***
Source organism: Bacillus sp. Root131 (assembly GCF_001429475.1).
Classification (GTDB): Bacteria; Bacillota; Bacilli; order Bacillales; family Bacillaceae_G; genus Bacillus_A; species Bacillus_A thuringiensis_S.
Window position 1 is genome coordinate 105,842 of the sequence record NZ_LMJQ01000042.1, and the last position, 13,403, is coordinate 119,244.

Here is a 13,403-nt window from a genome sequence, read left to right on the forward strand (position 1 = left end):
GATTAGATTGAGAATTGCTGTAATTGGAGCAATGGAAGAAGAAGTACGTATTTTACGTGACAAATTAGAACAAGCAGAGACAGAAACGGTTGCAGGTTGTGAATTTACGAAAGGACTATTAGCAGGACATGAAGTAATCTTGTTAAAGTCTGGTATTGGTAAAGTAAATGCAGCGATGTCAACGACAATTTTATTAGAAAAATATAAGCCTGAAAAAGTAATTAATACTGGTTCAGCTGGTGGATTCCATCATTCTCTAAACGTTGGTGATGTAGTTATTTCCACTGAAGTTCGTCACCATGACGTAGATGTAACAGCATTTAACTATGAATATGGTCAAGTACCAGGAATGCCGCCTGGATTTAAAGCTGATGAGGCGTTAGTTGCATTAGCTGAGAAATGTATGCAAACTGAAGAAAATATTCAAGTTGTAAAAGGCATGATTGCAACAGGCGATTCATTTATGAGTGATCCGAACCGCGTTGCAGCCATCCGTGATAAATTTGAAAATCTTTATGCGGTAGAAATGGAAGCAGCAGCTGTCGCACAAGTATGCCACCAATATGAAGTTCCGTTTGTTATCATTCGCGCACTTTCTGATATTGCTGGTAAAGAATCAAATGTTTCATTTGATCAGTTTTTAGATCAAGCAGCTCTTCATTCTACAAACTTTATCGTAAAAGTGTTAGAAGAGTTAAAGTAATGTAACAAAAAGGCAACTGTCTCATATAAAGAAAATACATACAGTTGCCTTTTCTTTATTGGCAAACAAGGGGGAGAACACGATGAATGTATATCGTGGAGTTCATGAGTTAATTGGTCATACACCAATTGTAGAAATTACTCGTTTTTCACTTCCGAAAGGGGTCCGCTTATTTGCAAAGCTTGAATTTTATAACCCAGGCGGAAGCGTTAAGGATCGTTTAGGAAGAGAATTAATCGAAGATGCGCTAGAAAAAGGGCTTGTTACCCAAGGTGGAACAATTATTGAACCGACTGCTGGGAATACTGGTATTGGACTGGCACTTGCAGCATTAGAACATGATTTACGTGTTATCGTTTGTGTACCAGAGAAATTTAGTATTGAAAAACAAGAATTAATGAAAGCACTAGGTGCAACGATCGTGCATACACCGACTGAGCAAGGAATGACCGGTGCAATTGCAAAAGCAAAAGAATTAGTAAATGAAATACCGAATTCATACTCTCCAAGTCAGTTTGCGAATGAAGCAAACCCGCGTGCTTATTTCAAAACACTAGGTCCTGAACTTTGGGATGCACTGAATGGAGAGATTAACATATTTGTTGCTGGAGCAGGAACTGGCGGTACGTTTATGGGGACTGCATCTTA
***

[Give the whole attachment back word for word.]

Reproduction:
Source organism: Bacillus sp. Root131 (assembly GCF_001429475.1).
Classification (GTDB): Bacteria; Bacillota; Bacilli; order Bacillales; family Bacillaceae_G; genus Bacillus_A; species Bacillus_A thuringiensis_S.
Window position 1 is genome coordinate 105,842 of the sequence record NZ_LMJQ01000042.1, and the last position, 13,403, is coordinate 119,244.

Here is a 13,403-nt window from a genome sequence, read left to right on the forward strand (position 1 = left end):
GATTAGATTGAGAATTGCTGTAATTGGAGCAATGGAAGAAGAAGTACGTATTTTACGTGACAAATTAGAACAAGCAGAGACAGAAACGGTTGCAGGTTGTGAATTTACGAAAGGACTATTAGCAGGACATGAAGTAATCTTGTTAAAGTCTGGTATTGGTAAAGTAAATGCAGCGATGTCAACGACAATTTTATTAGAAAAATATAAGCCTGAAAAAGTAATTAATACTGGTTCAGCTGGTGGATTCCATCATTCTCTAAACGTTGGTGATGTAGTTATTTCCACTGAAGTTCGTCACCATGACGTAGATGTAACAGCATTTAACTATGAATATGGTCAAGTACCAGGAATGCCGCCTGGATTTAAAGCTGATGAGGCGTTAGTTGCATTAGCTGAGAAATGTATGCAAACTGAAGAAAATATTCAAGTTGTAAAAGGCATGATTGCAACAGGCGATTCATTTATGAGTGATCCGAACCGCGTTGCAGCCATCCGTGATAAATTTGAAAATCTTTATGCGGTAGAAATGGAAGCAGCAGCTGTCGCACAAGTATGCCACCAATATGAAGTTCCGTTTGTTATCATTCGCGCACTTTCTGATATTGCTGGTAAAGAATCAAATGTTTCATTTGATCAGTTTTTAGATCAAGCAGCTCTTCATTCTACAAACTTTATCGTAAAAGTGTTAGAAGAGTTAAAGTAATGTAACAAAAAGGCAACTGTCTCATATAAAGAAAATACATACAGTTGCCTTTTCTTTATTGGCAAACAAGGGGGAGAACACGATGAATGTATATCGTGGAGTTCATGAGTTAATTGGTCATACACCAATTGTAGAAATTACTCGTTTTTCACTTCCGAAAGGGGTCCGCTTATTTGCAAAGCTTGAATTTTATAACCCAGGCGGAAGCGTTAAGGATCGTTTAGGAAGAGAATTAATCGAAGATGCGCTAGAAAAAGGGCTTGTTACCCAAGGTGGAACAATTATTGAACCGACTGCTGGGAATACTGGTATTGGACTGGCACTTGCAGCATTAGAACATGATTTACGTGTTATCGTTTGTGTACCAGAGAAATTTAGTATTGAAAAACAAGAATTAATGAAAGCACTAGGTGCAACGATCGTGCATACACCGACTGAGCAAGGAATGACCGGTGCAATTGCAAAAGCAAAAGAATTAGTAAATGAAATACCGAATTCATACTCTCCAAGTCAGTTTGCGAATGAAGCAAACCCGCGTGCTTATTTCAAAACACTAGGTCCTGAACTTTGGGATGCACTGAATGGAGAGATTAACATATTTGTTGCTGGAGCAGGAACTGGCGGTACGTTTATGGGGACTGCATCTTA